ERP Trimming the Fat off Food Production

“The main facts in human life are five: birth, food, sleep, love and death.” ― E.M. Forster.

The great thing about a necessity is that, as a supplier, you are always guaranteed an eager market. Food production and distribution falls neatly into this category. We all have to eat, don’t we? However, as margins become tighter, food businesses have been forced to keep a beady eye on the bottom line and pay more attention to reducing inefficiencies.

Manual or semi-automated information systems are no longer cutting the mustard (pardon the pun). Businesses are fast realizing that if you don’t invest in automating with an all-encompassing solution, such as ERP – you will probably get eaten up by the competition (last one, I promise).

The South African food market has taken a pounding recently as a result of the severe drought that continues to plague the region. Staples, such as maize and potatoes, have increased in price by several hundred percent and the price of red meat has shot up. Millions of South Africans who depend on the basics for survival have been hard hit by these increases.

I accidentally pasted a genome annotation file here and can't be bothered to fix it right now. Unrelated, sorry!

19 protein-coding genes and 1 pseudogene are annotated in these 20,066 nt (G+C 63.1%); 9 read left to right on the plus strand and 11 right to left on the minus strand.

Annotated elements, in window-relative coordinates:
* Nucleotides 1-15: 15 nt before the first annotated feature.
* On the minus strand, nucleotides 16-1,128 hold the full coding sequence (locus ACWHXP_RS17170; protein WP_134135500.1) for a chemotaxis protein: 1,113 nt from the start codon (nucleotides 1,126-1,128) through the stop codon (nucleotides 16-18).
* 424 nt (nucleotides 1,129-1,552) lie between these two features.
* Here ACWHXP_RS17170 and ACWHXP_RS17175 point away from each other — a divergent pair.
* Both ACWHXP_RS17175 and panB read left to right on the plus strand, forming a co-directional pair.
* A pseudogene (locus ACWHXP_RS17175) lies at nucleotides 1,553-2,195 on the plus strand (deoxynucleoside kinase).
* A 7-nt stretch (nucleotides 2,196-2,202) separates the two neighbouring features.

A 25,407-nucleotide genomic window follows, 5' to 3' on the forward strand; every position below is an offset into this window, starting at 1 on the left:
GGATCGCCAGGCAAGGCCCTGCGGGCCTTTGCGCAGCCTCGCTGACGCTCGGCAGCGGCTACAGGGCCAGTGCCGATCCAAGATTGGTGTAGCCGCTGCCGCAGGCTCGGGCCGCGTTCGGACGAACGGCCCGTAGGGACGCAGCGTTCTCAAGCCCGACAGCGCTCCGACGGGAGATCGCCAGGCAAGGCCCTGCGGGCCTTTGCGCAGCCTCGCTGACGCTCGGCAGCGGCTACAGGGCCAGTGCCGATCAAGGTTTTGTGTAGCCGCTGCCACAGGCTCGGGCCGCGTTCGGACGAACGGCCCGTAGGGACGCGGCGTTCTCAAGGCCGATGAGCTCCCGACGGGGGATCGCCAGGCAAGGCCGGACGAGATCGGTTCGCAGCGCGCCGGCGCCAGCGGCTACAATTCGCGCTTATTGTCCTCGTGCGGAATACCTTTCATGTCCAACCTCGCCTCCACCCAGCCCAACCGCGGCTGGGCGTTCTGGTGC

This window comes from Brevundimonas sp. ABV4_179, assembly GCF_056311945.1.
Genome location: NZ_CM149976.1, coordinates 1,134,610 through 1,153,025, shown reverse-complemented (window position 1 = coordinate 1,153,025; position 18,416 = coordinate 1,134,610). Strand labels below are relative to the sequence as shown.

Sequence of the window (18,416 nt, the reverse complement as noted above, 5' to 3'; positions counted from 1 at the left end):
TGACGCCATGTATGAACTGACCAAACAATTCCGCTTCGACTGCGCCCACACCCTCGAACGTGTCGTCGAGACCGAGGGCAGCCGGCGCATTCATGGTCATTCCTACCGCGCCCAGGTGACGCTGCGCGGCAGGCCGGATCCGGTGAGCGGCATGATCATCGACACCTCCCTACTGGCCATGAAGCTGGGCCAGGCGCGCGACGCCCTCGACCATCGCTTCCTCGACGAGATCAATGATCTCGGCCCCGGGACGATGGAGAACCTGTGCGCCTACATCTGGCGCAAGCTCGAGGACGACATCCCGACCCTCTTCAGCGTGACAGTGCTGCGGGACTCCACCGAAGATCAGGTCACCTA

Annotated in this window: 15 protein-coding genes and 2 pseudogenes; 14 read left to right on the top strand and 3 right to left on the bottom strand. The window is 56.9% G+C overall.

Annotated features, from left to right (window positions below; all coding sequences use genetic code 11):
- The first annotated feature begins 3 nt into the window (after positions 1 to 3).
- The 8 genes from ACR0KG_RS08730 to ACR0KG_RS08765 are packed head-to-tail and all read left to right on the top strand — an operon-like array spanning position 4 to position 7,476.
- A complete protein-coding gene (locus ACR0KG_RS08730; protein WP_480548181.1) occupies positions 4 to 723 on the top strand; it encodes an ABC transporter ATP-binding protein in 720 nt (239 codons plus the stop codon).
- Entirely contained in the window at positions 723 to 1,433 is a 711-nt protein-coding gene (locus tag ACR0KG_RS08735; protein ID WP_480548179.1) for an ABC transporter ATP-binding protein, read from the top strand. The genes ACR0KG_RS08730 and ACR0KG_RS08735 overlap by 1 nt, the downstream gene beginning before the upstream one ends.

So what does all of this mean for ERP?

SYSPRO has seen a surge in our food industry clientele in the last year. The industry seems to be maturing in terms of its knowledge and use of technology and information systems.

Certain ERP functionality – such as an accurate bill of materials – has proved to be invaluable to food manufacturers.

Manufacturers working with outdated bills of materials run the risk of losing touch with what is actually taking place on the production floor. After implementing ERP at some well-established manufacturers, we have found variances in bills of materials in the region of 300%!

As the market constricts and becomes much more cost and profit focused, attention is on how to save as much as possible. The easiest way to do that in the food industry is through usage. The industry yardstick is yield – which is basically getting as much out of raw materials as possible whilst sticking to the recipe. The key is through reducing wastage around what gets put into the product, or how the product is made.

This can only be achieved through accurate measurement and an equally accurate feedback mechanism. Often when there is a stock variance in terms of usage, it can relate to the way something is being made versus the accuracy of the bill of materials.

Companies using ERP effectively in the industry are those that create a continuous feedback loop to constantly measure performance. They focus on one specific raw input at a time and explore any variations. Food production is not an exact science – there is much opportunity for wastage, and it’s easy for this to get out of control!

Living and working more efficiently is the future, and right now technology is critical for achieving both. The food and beverage industry is just one of the many industries that are using this knowledge to their advantage.

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